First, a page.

Essay about A Rhetorical Perspective on the Issue of WikiLeaks

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Menace or Assurance? :
A Rhetorical Perspective on the Issue of WikiLeaks
Founded in 2006 by Australian journalist Julian Assange, the website WikiLeaks had quickly risen in infamy over the past few years (Majerol 19). The controversial website had posted hundreds of thousands of classified documents about the Iraq and Afghanistan war, revealing government cover-ups, a secret assassination unit and the killing of civilians among many things. The release of these confidential documents has produced two opposing views on whether or not WikiLeaks is a good thing (Pilger 18).
In an article highlighting the benefits of WikiLeaks, Steven Greenhut explains that Julian Assange and his website have “done our nation a service”. Greenhut asserts
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She also questions the legitimacy of the documents posted by WikiLeaks. Since the information was essentially stolen, she says, who can truly verify the truth behind the documents? Furthermore, Cupp strongly rejects the idea of WikiLeaks being a journalistic service because the best journalists, she says, always consider the consequences of the information they release, something WikiLeaks is “all too willing to compromise” (Cupp 1).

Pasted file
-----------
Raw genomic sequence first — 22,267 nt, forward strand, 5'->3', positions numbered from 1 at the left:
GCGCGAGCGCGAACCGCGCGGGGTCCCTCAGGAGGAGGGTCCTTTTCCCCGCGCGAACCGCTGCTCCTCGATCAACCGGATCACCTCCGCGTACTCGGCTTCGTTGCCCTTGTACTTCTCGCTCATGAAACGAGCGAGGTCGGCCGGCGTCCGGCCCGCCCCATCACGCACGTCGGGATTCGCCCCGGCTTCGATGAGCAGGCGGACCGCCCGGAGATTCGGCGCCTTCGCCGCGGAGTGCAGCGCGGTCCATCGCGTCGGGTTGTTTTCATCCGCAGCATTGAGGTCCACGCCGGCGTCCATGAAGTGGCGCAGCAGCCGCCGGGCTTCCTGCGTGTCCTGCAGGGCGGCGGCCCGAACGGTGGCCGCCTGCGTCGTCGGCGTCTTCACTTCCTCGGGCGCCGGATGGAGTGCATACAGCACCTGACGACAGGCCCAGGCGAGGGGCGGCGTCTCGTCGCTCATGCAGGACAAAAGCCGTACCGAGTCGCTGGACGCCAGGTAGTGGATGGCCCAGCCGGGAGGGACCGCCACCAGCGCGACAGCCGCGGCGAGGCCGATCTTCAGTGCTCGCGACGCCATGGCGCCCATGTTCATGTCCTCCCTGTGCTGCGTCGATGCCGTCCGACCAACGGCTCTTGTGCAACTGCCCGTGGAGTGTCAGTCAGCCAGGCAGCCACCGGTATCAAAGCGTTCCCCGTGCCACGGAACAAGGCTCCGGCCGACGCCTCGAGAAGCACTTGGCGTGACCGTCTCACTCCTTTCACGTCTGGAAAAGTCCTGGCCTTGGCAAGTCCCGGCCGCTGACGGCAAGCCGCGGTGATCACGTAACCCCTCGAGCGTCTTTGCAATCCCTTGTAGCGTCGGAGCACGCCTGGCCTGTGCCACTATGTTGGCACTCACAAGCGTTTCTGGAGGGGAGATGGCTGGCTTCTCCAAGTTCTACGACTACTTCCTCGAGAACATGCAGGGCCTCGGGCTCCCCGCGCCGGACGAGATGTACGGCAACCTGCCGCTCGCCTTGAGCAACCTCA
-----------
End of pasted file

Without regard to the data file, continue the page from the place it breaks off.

This paper will not align itself behind a certain view in an attempt to twist the reader’s arm into believing one side is better than the other. It will provide no opinion whatsoever as to which side you should belong to; it will leave the qualities and failings of the argument itself alone.
Rather, this paper will outline the rhetoric behind each op-ed. It will analyze each op-ed for strengths and weaknesses in its use of logic (logos), ethics (ethos) and appeal to the reader (pathos). It will evaluate how the evidence is presented, answering whether the evidence is enough, whether it is appropriate, whether it is updated and whether it is relevant.

In the first op-ed, Steven Greenhut presents a clear thesis: Julian Assange, through his website WikiLeaks, has “done the nation a service”. It immediately shows Greenhut’s stance in the issue, which defends with three main reasons: the information WikiLeaks has revealed will not endanger
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